Neil Gaiman, known best as the writer of Sandman, made his first foray into Marvel Comics with Marvel 1602 in which he reimagined most of Marvel’s marquee characters as early seventeenth century heroes. Among them is the thespian Peter Parquagh, aka The Spider. Parquagh is murdered early in Spider-Verse while performing on stage, but is one of the lucky ones brought back in End of Spider-Verse.

Web-Weaver, Earth-71490

Last year’s Edge of Spider-Verse #5 introduced fans to the first openly gay Spider-Man variant, Cooper Coen, aka Web-Weaver of Earth-71490. On his Earth, Coen saved Peter Parker from being bitten by a spider, but was bitten himself. His powers are similar to those of the Earth-616 Spider-Man, though he has organic webbing and no need for artificial web shooters.

Ghost Spider, Earth-11638

Ghost Spider is one of the few Spidey variants who doesn’t show up in a lot of the Spider-Verse related events, and with good reason. The Peter Parker of Earth-11638 teleports Spidey variants to his world to absorb their power and kill them to increase his own power. Later the Bruce Banner of his world, the Sorcerer Supreme, infuses him with a Spirit of Vengenace, turning him into Ghost Spider.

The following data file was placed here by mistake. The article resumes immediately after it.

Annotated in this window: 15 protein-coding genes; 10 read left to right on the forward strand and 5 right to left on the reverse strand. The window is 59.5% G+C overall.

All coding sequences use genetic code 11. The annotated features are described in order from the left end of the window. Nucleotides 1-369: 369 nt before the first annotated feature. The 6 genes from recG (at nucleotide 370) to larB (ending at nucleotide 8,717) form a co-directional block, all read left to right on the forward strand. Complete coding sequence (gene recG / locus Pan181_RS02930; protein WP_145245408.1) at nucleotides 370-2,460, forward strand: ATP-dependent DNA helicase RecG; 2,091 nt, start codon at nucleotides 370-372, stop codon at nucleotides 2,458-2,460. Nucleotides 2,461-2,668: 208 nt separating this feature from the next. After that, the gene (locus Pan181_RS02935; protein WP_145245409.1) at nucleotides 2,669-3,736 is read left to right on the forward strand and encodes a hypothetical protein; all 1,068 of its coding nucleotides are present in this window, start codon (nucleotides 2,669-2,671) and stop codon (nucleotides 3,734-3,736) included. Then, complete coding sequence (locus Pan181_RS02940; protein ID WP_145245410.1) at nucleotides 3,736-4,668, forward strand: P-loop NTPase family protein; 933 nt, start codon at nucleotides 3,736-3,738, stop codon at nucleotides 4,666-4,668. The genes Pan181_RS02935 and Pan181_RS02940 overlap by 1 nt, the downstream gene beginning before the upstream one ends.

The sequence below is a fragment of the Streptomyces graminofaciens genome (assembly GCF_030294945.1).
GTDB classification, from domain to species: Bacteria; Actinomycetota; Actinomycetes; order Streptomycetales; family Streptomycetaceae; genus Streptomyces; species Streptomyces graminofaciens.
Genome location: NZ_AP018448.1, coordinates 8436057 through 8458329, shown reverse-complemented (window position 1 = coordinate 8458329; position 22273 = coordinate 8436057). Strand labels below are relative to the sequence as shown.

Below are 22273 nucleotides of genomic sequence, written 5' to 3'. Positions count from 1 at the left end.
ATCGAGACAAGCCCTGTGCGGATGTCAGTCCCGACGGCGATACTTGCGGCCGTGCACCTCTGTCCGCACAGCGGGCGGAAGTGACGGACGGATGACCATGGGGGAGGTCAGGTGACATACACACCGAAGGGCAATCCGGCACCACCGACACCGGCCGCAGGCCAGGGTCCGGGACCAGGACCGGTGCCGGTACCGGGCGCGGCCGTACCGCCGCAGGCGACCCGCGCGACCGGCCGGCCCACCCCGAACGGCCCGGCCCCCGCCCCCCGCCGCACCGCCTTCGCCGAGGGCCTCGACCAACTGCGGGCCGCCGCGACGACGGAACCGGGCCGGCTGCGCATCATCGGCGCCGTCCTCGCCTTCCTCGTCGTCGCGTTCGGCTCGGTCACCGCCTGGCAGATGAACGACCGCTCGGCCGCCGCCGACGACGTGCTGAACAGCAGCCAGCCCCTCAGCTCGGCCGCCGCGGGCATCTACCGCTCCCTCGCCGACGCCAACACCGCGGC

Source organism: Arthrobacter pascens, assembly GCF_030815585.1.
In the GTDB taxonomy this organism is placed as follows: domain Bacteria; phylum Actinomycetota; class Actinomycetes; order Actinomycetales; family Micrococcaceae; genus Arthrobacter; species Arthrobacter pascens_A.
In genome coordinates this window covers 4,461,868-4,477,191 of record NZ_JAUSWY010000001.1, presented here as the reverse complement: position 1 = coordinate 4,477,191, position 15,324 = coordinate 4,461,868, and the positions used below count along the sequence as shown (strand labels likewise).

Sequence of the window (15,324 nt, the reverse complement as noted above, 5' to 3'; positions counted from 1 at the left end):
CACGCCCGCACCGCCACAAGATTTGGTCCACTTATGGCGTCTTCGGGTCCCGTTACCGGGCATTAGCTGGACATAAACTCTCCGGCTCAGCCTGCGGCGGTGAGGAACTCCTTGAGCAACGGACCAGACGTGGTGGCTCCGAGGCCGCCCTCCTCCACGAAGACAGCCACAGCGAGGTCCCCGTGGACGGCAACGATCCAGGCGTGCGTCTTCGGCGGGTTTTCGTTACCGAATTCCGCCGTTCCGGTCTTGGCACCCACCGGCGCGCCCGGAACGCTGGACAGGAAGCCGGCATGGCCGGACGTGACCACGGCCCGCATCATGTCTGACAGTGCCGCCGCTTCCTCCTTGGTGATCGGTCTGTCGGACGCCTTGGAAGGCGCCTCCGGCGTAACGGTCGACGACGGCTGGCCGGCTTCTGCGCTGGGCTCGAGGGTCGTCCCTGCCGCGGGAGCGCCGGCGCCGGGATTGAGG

Six-Armed Spider-Man, Earth-92100

For a time the Earth-616 Spider-Man had four extra arms and on Earth-92100, Peter Parker never managed to get rid of them. Along with giving him the ability to save Gwen Stacy from her fateful drop, we imagine the extra arms also make him a much better juggler.

Zombie Spider-Man, Earth-2149

In 2005’s Ultimate Fantastic Four #22, readers learned of an alternate universe where many of Marvel’s heroes and villains were zombies. The idea was so popular it lead to multiple Marvel Zombies miniseries, featuring zombie-fied heroes like Spider-Man, Hulk, Hawkeye, Luke Cage, Wolverine, and more arguing over who gets to eat whose brains.

Arachknight, Earth-616 Warp World

Not technically a variant in terms of the Multiverse, Arachknight is a part of Warp World — a pocket dimension created by the actions of Gamora, who used the Infinity Gems to create a version of Earth-616 in which every two people were combined to make a new person. In Warp World, Spider-Man and Moon Knight were combined to create Arachknight. His colleagues include heroes like Ghost Panther (Ghost Rider plus Black Panther), Iron Hammer (Iron Man plus Thor), and Little Monster (Hulk plus Ant-Man).